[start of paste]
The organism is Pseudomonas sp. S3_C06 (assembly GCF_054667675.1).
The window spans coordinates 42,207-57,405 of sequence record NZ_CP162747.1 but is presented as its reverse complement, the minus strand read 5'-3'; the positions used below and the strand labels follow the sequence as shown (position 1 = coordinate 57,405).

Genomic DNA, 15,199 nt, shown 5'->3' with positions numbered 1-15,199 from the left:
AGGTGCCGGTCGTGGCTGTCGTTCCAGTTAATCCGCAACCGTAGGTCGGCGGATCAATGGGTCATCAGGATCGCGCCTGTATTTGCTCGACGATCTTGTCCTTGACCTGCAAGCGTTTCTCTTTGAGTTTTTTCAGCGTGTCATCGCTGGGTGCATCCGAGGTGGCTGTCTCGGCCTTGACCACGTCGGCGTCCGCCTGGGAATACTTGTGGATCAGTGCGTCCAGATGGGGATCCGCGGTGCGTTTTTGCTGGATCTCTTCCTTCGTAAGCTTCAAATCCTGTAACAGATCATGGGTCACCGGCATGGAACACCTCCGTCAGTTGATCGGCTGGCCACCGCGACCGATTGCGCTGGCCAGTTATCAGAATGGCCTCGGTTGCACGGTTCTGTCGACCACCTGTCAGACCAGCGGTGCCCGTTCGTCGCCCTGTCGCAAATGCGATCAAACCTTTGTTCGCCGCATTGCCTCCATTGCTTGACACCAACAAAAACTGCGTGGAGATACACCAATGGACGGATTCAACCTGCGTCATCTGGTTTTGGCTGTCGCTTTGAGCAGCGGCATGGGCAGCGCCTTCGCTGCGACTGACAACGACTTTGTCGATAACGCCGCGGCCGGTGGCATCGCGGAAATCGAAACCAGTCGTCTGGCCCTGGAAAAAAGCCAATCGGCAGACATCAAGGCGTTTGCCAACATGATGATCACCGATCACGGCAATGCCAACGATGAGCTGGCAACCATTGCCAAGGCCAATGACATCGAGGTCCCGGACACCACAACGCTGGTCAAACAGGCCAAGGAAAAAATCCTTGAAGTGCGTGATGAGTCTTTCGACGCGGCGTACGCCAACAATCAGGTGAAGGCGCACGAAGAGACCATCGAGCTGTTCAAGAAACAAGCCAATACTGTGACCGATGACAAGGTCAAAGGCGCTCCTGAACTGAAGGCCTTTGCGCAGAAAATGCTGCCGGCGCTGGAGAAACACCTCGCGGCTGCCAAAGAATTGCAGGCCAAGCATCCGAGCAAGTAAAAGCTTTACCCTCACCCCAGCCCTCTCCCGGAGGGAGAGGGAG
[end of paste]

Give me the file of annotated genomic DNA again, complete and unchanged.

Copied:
The organism is Pseudomonas sp. S3_C06 (assembly GCF_054667675.1).
The window spans coordinates 42,207-57,405 of sequence record NZ_CP162747.1 but is presented as its reverse complement, the minus strand read 5'-3'; the positions used below and the strand labels follow the sequence as shown (position 1 = coordinate 57,405).

Genomic DNA, 15,199 nt, shown 5'->3' with positions numbered 1-15,199 from the left:
AGGTGCCGGTCGTGGCTGTCGTTCCAGTTAATCCGCAACCGTAGGTCGGCGGATCAATGGGTCATCAGGATCGCGCCTGTATTTGCTCGACGATCTTGTCCTTGACCTGCAAGCGTTTCTCTTTGAGTTTTTTCAGCGTGTCATCGCTGGGTGCATCCGAGGTGGCTGTCTCGGCCTTGACCACGTCGGCGTCCGCCTGGGAATACTTGTGGATCAGTGCGTCCAGATGGGGATCCGCGGTGCGTTTTTGCTGGATCTCTTCCTTCGTAAGCTTCAAATCCTGTAACAGATCATGGGTCACCGGCATGGAACACCTCCGTCAGTTGATCGGCTGGCCACCGCGACCGATTGCGCTGGCCAGTTATCAGAATGGCCTCGGTTGCACGGTTCTGTCGACCACCTGTCAGACCAGCGGTGCCCGTTCGTCGCCCTGTCGCAAATGCGATCAAACCTTTGTTCGCCGCATTGCCTCCATTGCTTGACACCAACAAAAACTGCGTGGAGATACACCAATGGACGGATTCAACCTGCGTCATCTGGTTTTGGCTGTCGCTTTGAGCAGCGGCATGGGCAGCGCCTTCGCTGCGACTGACAACGACTTTGTCGATAACGCCGCGGCCGGTGGCATCGCGGAAATCGAAACCAGTCGTCTGGCCCTGGAAAAAAGCCAATCGGCAGACATCAAGGCGTTTGCCAACATGATGATCACCGATCACGGCAATGCCAACGATGAGCTGGCAACCATTGCCAAGGCCAATGACATCGAGGTCCCGGACACCACAACGCTGGTCAAACAGGCCAAGGAAAAAATCCTTGAAGTGCGTGATGAGTCTTTCGACGCGGCGTACGCCAACAATCAGGTGAAGGCGCACGAAGAGACCATCGAGCTGTTCAAGAAACAAGCCAATACTGTGACCGATGACAAGGTCAAAGGCGCTCCTGAACTGAAGGCCTTTGCGCAGAAAATGCTGCCGGCGCTGGAGAAACACCTCGCGGCTGCCAAAGAATTGCAGGCCAAGCATCCGAGCAAGTAAAAGCTTTACCCTCACCCCAGCCCTCTCCCGGAGGGAGAGGGAG